Translated by Ollie Richardson for Fort Russ
13th January, 2016
The Union of German machine builders and equipment manufacturers began negotiations with Sberbank with the aim of finding solutions to financial problems of projects that implements German business in Russia. As was reported by “Izvestia”, according to the Press Secretary of the Union Holger Paul, the negotiations are still at an early stage. Perhaps the representatives of the Union will ask the Russian state bank to revitalize lending to Russian-German projects in engineering, considering that many of them can’t get financing from German banks.
According to Holger Paul, German mechanical engineering exports to Russia fell in the first nine months of 2015 by 26.7%, compared to 2014 – €3,582 billion. Russia moved up to 10th place (fourth in 2014) in the list of countries to which Germany exports engineering products.
Exports of German machinery to Russia fell in 2013. Last year exports amounted to €6,484 billion, a decrease compared with the previous year by 17%. In 2013 it was €7,813 billion, a decrease of 3.5% compared with 2012. In 2012 the figure was €8,095 billion (an increase of 7.6% compared with 2011). This data was presented in the presentation of the Union (at the disposal of “Izvestia”).
According to German manufacturers, one of the main reasons for the reduction of German exports is not so much the sanctions imposed by the West against Russia because of events in Ukraine, but the declining world oil prices, the consequent weakness of the ruble and the economic crisis.
In these circumstances, the purchase costs of imported equipment to Russian enterprises is expensive, and loans under high interest rates becomes unprofitable. Holger Paul refused to predict how it will change the figures of the decline in exports of mechanical engineering by the 12 months of 2015, as well as to comment on the question of how many Germans might lose their jobs due to the fall in exports to Russia.
The enterprises of machine-building complexes employs nearly a million German citizens. However, according to the Union, about 17% of German firms have already cut staff in Russia.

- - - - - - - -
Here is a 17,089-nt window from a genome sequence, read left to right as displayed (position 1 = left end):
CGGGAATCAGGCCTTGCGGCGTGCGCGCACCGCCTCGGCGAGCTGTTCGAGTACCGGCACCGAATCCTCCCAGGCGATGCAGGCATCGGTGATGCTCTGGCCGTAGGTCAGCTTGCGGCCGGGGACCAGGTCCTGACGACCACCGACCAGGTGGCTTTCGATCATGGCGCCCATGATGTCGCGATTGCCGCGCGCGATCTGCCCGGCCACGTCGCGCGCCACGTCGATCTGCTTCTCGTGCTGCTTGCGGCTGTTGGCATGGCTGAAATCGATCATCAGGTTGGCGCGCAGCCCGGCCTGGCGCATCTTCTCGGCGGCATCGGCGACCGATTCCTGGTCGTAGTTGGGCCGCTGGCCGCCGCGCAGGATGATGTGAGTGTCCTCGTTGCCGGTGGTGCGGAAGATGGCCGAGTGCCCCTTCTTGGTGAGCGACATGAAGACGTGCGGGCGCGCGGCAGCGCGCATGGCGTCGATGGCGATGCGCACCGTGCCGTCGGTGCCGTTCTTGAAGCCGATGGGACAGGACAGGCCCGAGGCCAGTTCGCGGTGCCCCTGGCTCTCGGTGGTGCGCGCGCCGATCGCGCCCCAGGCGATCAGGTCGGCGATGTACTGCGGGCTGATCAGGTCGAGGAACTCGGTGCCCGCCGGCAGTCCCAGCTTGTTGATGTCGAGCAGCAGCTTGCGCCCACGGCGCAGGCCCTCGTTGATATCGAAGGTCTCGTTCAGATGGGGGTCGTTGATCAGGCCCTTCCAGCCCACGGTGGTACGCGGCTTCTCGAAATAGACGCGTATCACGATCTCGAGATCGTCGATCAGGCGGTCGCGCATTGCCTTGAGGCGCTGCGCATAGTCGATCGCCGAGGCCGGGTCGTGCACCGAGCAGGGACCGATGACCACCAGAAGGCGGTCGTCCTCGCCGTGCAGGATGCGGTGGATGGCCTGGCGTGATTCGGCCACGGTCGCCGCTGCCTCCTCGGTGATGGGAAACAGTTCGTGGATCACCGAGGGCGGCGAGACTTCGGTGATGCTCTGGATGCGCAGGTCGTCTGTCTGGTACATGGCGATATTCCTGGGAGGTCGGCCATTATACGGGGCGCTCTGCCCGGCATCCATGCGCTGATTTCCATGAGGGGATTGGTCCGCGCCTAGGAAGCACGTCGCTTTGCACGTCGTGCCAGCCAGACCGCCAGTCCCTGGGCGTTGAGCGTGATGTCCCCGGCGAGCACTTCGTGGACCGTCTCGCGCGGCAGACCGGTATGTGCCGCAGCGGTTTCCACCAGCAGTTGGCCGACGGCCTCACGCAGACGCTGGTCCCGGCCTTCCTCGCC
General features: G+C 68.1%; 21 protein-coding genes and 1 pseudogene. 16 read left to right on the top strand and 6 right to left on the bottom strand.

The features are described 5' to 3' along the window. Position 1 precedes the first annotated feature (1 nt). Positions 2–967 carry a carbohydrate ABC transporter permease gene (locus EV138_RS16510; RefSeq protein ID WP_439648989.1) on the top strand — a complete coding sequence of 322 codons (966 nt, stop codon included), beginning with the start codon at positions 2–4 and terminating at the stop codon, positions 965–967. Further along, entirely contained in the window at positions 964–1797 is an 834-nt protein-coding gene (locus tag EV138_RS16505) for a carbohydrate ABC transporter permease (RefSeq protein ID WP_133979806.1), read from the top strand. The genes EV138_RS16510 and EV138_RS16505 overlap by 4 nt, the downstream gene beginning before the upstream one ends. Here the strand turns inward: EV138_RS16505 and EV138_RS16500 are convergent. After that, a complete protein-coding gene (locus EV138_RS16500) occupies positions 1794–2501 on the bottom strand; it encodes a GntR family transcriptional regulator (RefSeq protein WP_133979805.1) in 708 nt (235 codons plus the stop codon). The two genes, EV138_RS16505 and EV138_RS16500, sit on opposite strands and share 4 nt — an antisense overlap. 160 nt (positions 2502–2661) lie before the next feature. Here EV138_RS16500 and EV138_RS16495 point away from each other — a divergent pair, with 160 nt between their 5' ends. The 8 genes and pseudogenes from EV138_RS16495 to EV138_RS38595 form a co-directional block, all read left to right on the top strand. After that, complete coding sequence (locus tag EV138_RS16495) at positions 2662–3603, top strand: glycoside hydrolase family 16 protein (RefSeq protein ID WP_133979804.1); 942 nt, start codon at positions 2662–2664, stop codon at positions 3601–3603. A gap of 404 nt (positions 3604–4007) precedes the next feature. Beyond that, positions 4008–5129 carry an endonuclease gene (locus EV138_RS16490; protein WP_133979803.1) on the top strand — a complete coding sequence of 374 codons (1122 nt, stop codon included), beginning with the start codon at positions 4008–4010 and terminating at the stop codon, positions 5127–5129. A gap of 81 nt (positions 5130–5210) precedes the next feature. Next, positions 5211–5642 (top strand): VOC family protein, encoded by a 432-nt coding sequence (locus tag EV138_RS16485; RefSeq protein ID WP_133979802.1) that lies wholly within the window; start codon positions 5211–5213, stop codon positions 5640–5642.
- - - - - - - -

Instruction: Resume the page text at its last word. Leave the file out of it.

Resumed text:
In the Russian-German chamber of Commerce it was reported that after the entry of sanctions German banks are more carefully checked by the participants of credit transactions. The representative of the bank Kfw IPEX-Bank, who gave loans to the construction of a gas pipeline from Russia to Germany Nord Stream, Axel Breitbach, told Izvestia that the organization lends to Russian companies purchasing the products of German engineering.
According to him, it is necessary that financing of projects belongs to those areas in which the bank operates (the extraction of raw materials, energy, aeronautics, land transport, social infrastructure — are listed on the Bank’s website), and that the business is able to service a loan.
“Since the beginning of the sanctions we observed among the participants a growing uncertainty about the impact of sanctions on basic relations between economies. Because of this uncertainty the number of funding requests has declined from the Russian partners and the European and German investors and exporters”, says Breitbach.
Representatives of the Hypovereinsbank and Commerzbank declined to comment. Representatives of Deutsche Bank and of the Association of German banks have also not responded to the requests of “News”.
According to German media, the largest amount of loans provided to clients in Russia was by Commerzbank and Deutsche Bank (more than €5.4 billion and €5.2 billion respectively, approximately €1.7 billion was accounted for by Hypovereinsbank), and overall debt of Russian entrepreneurs to the German banks at the end of October 2014 exceeded €13 billion.
Experts interviewed by “Izvestia” noted that because of political risk, access to foreign funding is limited to all Russian banks and not only the largest that came under Western sanctions.
“The financing of projects in Eastern Europe for German banks is problematic due to large political risks. Loans in Russia for businesses in comparison with the conditions of German banks are unattractive because of high interest rates and instability of the ruble. The solution to this problem is possible only at the political level (guarantees, support for investment, etc.)”, said a source in the German banking industry to “Izvestia”.
The limit to the crediting of projects connected with Russia has hurt German engineering, experts say.
“With sound mind and memory, no German banker would take the risk to give a loan to a company in Russia. And if you still will, then such a loan will cease to be interesting. It is pointless to lend against assets that are in Russia. If Russian companies have assets abroad, you can take the credit. It is also possible that foreign “daughters” of the Russian Bank will give a loan to the Russian company,” a source in the Russian banking industry said in an interview with “Izvestia”.
The savings bank were unable to provide comment to “news”.